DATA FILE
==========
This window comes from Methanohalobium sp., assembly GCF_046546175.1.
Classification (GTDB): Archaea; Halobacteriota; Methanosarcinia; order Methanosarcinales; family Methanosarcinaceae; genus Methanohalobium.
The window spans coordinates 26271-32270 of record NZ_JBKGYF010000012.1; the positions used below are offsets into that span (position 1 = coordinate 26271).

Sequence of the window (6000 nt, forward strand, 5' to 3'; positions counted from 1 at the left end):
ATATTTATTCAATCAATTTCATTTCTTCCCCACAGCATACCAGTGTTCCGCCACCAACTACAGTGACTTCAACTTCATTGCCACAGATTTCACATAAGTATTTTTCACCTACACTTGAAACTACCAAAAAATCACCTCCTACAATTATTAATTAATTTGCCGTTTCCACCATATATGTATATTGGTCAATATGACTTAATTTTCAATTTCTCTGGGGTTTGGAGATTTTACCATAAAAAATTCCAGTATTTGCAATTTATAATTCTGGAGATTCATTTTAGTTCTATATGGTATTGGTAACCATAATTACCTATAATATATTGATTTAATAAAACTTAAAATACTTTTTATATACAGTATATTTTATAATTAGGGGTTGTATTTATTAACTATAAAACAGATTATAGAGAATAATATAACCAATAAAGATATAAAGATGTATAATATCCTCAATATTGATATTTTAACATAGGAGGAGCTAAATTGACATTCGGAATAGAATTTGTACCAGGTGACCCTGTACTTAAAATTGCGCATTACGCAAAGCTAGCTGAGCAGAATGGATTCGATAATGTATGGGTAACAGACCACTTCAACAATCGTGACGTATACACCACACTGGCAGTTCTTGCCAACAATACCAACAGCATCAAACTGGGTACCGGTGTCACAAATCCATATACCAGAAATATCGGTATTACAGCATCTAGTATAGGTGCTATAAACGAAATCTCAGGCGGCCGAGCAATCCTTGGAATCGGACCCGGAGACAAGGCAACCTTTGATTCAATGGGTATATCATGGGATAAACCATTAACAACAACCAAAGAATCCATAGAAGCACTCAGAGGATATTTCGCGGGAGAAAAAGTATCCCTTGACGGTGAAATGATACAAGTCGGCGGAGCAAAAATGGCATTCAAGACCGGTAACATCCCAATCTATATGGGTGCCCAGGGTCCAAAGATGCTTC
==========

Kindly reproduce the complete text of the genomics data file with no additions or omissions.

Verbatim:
This window comes from Methanohalobium sp., assembly GCF_046546175.1.
Classification (GTDB): Archaea; Halobacteriota; Methanosarcinia; order Methanosarcinales; family Methanosarcinaceae; genus Methanohalobium.
The window spans coordinates 26271-32270 of record NZ_JBKGYF010000012.1; the positions used below are offsets into that span (position 1 = coordinate 26271).

Sequence of the window (6000 nt, forward strand, 5' to 3'; positions counted from 1 at the left end):
ATATTTATTCAATCAATTTCATTTCTTCCCCACAGCATACCAGTGTTCCGCCACCAACTACAGTGACTTCAACTTCATTGCCACAGATTTCACATAAGTATTTTTCACCTACACTTGAAACTACCAAAAAATCACCTCCTACAATTATTAATTAATTTGCCGTTTCCACCATATATGTATATTGGTCAATATGACTTAATTTTCAATTTCTCTGGGGTTTGGAGATTTTACCATAAAAAATTCCAGTATTTGCAATTTATAATTCTGGAGATTCATTTTAGTTCTATATGGTATTGGTAACCATAATTACCTATAATATATTGATTTAATAAAACTTAAAATACTTTTTATATACAGTATATTTTATAATTAGGGGTTGTATTTATTAACTATAAAACAGATTATAGAGAATAATATAACCAATAAAGATATAAAGATGTATAATATCCTCAATATTGATATTTTAACATAGGAGGAGCTAAATTGACATTCGGAATAGAATTTGTACCAGGTGACCCTGTACTTAAAATTGCGCATTACGCAAAGCTAGCTGAGCAGAATGGATTCGATAATGTATGGGTAACAGACCACTTCAACAATCGTGACGTATACACCACACTGGCAGTTCTTGCCAACAATACCAACAGCATCAAACTGGGTACCGGTGTCACAAATCCATATACCAGAAATATCGGTATTACAGCATCTAGTATAGGTGCTATAAACGAAATCTCAGGCGGCCGAGCAATCCTTGGAATCGGACCCGGAGACAAGGCAACCTTTGATTCAATGGGTATATCATGGGATAAACCATTAACAACAACCAAAGAATCCATAGAAGCACTCAGAGGATATTTCGCGGGAGAAAAAGTATCCCTTGACGGTGAAATGATACAAGTCGGCGGAGCAAAAATGGCATTCAAGACCGGTAACATCCCAATCTATATGGGTGCCCAGGGTCCAAAGATGCTTC